Partial Knee Replacement - What You Need to Know

How It Compares to a Total Knee Replacement

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In 1988, when I was just 33 years old, my orthopedic surgeon said to me, "You need two new knees. I will do bilateral total knee replacements for you. Don't worry. You'll love it."  I was a bit shocked, as you can imagine, but I trusted this surgeon more than any human on the planet. He really didn't give me any options to repair the damage that rheumatoid arthritis had caused. Turned out, he was right.

I had the surgery and I did love my new knees. The procedure did what it was supposed to do -- relieve pain associated with knee arthritis and restore function.

Over time, I learned there are options for knee replacement. Most people who have both of their knees replaced, do one at a time. Bilateral total knee replacement is actually not common. There also is the option of having a partial knee replacement. 

What Is a Partial Knee Replacement?

The knee is divided into three major compartments: the medial compartment (inside part of the knee); the lateral compartment (outside part of the knee); and the patellofemoral compartment (front of the knee formed by the kneecap and femur). Some arthritis patients have damage in only one of the three compartments of the knee. Most commonly, when only one compartment is affected, it is the medial compartment. A partial knee replacement, also referred to as a unicompartmental knee replacement, may be an appropriate option for certain patients with damage in only one compartment.

Good candidates for partial knee replacement usually have osteoarthritis.

A total knee replacement, in which all three compartments of the knee are replaced, is typically the better option for patients with inflammatory types of arthritis (e.g., rheumatoid arthritis) or other arthritic conditions which involve damage to more than one compartment.

On a case-by-case basis, other factors may be considered when deciding between a partial or total knee replacement (e.g., if the patient is morbidly obese).

The American Academy of Orthopaedic Surgeons (AAOS) recognizes that there are advantages of partial knee replacement over total knee replacement, including quicker recovery time, less post-op pain, and less blood loss during surgery. But, there are disadvantages as well. 

Disadvantages of Partial Knee Replacement 

Study results published in The Lancet on July 8, 2014 compared adverse outcomes of partial knee replacement to those associated with total knee replacement. The study, said to be the most comprehensive comparison to date of the two procedures, found that there was a significantly higher risk of revision surgery or re-operation with partial knee replacement than total knee replacement. But, patients having total knee replacement had a greater risk of complications. Total knee replacement patients were approximately twice as likely to have a venous thromboembolism (blood clot), heart attack, or deep infection than those having partial knee replacement.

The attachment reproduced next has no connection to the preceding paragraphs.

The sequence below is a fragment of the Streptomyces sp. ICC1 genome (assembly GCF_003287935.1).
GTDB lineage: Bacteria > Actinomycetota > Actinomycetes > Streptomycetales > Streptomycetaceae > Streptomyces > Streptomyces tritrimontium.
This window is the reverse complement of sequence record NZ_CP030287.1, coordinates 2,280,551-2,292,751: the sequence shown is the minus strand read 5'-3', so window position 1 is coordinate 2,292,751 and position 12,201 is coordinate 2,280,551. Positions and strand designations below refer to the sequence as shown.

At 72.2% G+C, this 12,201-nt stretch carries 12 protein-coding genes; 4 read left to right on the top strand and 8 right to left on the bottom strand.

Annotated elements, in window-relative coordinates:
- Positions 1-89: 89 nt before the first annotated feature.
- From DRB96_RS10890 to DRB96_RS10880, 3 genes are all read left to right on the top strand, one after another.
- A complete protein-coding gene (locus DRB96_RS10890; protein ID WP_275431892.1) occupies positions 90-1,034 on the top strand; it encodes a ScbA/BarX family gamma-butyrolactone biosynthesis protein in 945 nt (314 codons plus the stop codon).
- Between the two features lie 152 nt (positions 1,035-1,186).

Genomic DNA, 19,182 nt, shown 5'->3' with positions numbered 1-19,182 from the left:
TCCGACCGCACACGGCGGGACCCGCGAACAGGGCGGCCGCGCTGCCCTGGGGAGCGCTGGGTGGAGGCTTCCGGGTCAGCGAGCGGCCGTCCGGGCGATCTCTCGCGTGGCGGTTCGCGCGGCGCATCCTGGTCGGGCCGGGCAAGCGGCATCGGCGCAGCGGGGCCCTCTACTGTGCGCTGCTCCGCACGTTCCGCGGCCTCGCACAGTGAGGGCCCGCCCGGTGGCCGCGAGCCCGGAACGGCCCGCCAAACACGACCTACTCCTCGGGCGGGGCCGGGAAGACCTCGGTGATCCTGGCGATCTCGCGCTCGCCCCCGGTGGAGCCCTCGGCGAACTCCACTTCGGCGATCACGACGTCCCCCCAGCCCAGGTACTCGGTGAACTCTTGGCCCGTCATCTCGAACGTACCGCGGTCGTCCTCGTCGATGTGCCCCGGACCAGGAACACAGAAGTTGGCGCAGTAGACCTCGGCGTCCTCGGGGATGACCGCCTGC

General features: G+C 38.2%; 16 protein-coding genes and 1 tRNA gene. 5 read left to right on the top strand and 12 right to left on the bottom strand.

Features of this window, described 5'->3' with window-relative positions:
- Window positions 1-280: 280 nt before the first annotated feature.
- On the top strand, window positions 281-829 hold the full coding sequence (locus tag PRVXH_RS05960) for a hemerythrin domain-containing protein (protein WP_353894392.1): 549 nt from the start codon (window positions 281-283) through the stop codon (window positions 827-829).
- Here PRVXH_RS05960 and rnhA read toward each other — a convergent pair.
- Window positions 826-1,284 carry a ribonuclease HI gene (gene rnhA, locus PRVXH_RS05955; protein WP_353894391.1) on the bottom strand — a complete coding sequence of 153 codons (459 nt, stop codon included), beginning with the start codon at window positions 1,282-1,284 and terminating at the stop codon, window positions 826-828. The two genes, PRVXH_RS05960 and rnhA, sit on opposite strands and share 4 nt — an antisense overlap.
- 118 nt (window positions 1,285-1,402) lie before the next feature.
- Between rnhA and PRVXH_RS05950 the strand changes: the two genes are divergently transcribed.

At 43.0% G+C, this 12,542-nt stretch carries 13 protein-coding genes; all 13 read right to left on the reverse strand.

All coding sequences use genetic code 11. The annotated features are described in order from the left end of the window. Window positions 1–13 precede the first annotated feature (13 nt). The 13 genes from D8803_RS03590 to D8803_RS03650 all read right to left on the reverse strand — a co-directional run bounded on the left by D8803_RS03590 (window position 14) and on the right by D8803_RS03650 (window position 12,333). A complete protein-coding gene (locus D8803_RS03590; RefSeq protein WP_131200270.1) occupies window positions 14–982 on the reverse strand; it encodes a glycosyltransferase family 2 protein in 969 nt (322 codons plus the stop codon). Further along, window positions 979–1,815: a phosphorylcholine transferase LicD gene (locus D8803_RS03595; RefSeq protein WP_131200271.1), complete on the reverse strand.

Total knee replacement patients were almost three times more likely to have a stroke and they were 4 times more likely to require a blood transfusion than partial knee replacement patients. Also, based on the findings of this study, researchers concluded that total knee replacement patients were about 4 times more likely to die within the 30-day period following surgery and 15% more likely to die within the first 8 years after surgery compared to partial knee replacement patients.

With total knee replacement, inpatient stays were longer and re-admissions were more likely to occur. With regard to revisions of total knee replacement, most were due to loosening of hardware or infection. With revisions of partial knee replacement, most were related to loosening, pain, or progression of arthritis. Most revisions of partial knee replacements were conversions to total knee replacements. Revisions of total knee replacements tend to be complicated procedures involving the insertion of larger components to enhance stability.

The Bottom Line

Partial knee replacement is associated with shorter hospital stays, fewer complications, fewer re-admissions, and a decreased risk of mortality. But, partial knee replacement does have a higher risk of revision and re-operation. A systematic review of scientific literature confirmed a higher rate of revision for partial knee replacements. Revision rate should not be the only factor considered when deciding between the two procedures though. If you are a candidate for knee replacement, your orthopedic surgeon will advise you regarding the appropriateness of partial or total knee replacement in your case.

Sources:

Adverse outcomes after total and unicompartmental knee replacement in 101,330 matched patients: a study of data from the National Joint Registry for England and Wales. The Lancet. Liddle AD et al. Published Online July 8, 2014.
http://www.thelancet.com/journals/lancet/article/PIIS0140-6736%2814%2960419-0/fulltext

Unicompartmental Knee Replacement. OrthoInfo. AAOS. June 2010.
http://orthoinfo.aaos.org/topic.cfm?topic=A00585

Partial Knee Replacement. Hospital for Special Surgery. Alexiades, Boettner, and Pearle. February 13, 2013.
http://www.hss.edu/conditions_partial-knee-replacement.asp#.U8GuDbEjR8E

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